Within the second group of players in the Metaverse, Intellectual Property rights are more feasible: goods created by the users belong to them and remain in the Metaverse. Second Life was unique for these reasons.

Finally, the third group, represented by Web3, foresees that we are the owner of our creations and be able to transfer it, exchange it.

Speaker Gregor PRYOR replied also that we get a lot of inbound questions from clients looking to protect the shape of ownership in the digital world, “if you don’t own something, someone else will steal it”. So, brands are looking to protect their brands in the Metaverse meanwhile people are selling fake Gucci avatars (real example). The risks and, at the same time, the attractiveness of Blockchain/NFTs are reflected in people sale, for instance Christie’s sold items for millions and millions of dollars. The value of ownership is all about the extent to which there is a right of transfer. People buy NFTs thinking they own something. Because of the opacity around the IP rights transfer and the increasing popularity of these tokens, it is almost inconceivable that regulators will not intervene. From Speaker Gregor PRYOR’s point of view, NFTs could have utility and enable ownership potentially, but there is a way to go.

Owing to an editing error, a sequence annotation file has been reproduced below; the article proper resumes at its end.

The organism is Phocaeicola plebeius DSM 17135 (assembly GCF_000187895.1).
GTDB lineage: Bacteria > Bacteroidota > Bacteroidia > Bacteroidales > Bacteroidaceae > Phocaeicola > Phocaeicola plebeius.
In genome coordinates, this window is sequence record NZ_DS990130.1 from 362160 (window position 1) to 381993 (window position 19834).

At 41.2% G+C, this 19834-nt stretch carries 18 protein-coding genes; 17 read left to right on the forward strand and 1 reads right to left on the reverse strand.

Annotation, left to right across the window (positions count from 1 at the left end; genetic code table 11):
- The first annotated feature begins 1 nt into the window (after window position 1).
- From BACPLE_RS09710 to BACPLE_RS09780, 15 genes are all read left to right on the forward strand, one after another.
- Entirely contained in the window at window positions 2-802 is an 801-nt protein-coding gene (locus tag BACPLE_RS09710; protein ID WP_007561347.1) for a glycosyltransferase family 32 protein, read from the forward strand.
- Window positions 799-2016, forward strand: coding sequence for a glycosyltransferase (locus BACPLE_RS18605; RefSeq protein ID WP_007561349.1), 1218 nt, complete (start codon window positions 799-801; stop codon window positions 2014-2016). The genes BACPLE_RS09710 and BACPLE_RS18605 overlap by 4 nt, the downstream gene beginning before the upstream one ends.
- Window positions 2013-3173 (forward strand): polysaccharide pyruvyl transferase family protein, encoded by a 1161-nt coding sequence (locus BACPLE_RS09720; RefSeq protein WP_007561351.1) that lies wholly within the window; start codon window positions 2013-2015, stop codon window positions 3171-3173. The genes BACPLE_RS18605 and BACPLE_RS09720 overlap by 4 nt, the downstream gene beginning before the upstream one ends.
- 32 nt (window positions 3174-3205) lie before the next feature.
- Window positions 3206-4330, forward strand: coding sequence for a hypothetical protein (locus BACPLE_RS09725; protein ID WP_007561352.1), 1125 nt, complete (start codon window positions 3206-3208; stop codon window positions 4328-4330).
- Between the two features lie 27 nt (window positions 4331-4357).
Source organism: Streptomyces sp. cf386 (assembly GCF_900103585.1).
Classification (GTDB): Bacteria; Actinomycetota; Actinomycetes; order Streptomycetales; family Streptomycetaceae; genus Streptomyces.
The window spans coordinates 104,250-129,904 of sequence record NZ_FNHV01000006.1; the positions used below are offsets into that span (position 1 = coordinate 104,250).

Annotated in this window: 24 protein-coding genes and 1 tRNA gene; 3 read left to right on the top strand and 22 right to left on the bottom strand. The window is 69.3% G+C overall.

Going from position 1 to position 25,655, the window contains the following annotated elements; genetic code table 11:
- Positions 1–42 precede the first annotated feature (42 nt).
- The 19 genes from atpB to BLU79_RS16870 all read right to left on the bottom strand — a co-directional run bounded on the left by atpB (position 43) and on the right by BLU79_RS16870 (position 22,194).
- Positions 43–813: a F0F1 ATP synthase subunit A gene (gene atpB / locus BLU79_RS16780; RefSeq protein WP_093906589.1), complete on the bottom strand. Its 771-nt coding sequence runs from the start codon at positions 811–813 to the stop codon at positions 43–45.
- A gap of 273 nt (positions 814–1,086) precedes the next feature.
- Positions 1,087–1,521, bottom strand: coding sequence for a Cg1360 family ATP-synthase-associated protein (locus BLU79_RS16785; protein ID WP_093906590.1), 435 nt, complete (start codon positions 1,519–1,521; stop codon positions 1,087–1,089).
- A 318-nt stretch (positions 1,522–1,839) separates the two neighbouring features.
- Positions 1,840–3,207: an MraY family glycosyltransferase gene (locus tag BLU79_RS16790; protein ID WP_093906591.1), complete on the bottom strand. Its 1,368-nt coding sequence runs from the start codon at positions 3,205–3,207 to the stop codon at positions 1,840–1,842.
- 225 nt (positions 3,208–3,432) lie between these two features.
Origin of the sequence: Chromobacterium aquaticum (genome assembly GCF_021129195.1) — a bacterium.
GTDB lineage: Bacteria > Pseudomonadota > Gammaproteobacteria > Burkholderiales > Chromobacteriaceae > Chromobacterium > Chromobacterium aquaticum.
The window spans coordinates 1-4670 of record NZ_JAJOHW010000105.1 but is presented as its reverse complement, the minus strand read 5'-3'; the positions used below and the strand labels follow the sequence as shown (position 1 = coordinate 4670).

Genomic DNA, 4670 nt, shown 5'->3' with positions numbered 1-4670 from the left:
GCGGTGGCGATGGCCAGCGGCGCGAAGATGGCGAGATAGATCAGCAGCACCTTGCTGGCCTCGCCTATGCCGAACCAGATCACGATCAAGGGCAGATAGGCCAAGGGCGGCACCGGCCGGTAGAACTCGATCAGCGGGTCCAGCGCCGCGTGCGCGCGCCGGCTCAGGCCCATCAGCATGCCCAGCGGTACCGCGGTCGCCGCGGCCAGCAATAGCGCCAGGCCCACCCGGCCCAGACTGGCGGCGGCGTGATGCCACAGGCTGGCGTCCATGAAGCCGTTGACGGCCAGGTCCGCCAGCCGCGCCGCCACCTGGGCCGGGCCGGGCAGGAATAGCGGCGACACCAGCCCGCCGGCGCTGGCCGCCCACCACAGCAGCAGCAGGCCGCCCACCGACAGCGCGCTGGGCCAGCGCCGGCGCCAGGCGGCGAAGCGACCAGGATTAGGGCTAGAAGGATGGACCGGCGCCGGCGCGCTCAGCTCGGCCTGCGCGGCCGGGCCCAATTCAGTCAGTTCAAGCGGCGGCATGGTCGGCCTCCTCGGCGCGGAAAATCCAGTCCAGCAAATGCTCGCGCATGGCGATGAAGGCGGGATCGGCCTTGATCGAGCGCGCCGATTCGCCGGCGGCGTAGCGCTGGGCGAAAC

Moderator Michaela MACDONALD, noted that when we look at the relationship between the Metaverse and traditional modes of intellectual property protection, business-facing interactions will be fine. Most of the time, companies have the tools and skills to ensure that their intellectual property assets are protected, as well as contracts, licensing agreements and technological safeguards:

What about the users? The Metaverse concept is based on the idea of the user’s creativity, active engagement, interaction, and ability to create in the environment. How will current intellectual property rights support this?

Speaker Andres GUADAMUZ proceeded by saying that the scope of protection will remain more or less the same.Brandsdon’t need to be overhauled on the Metaverse, they already benefit from trademark protection, codes under copyrights. People should probably think about purchasing domain names on Web 3. For the companies, the protections seem strong, they’re tested, there’s nothing new under the sun in that regard, and we can expect more proactive actions from judges, at least with the new tools.

Moderator Michaela MACDONALD outlined that the common vision shared in this conference is the role that technology plays in supporting or complementing IPRs. These experiences, features, and functionalities within the Metaverse, integrate Blockchain and NFTs for their utility to businesses and users.

Can technological solutions, to some extent, replace or be complementary to legal standards in a certain context? The media hype, the misunderstanding of NFTs, people who believe they have bought the property and that property is transferred by purchasing NFTs tokens when that is not the case. How can we use technology in a meaningful way to build Metaverse with all these features? While pointing out that they often don’t solve problems, such as the lack of digital exhaustion or the functional concept of digital ownership.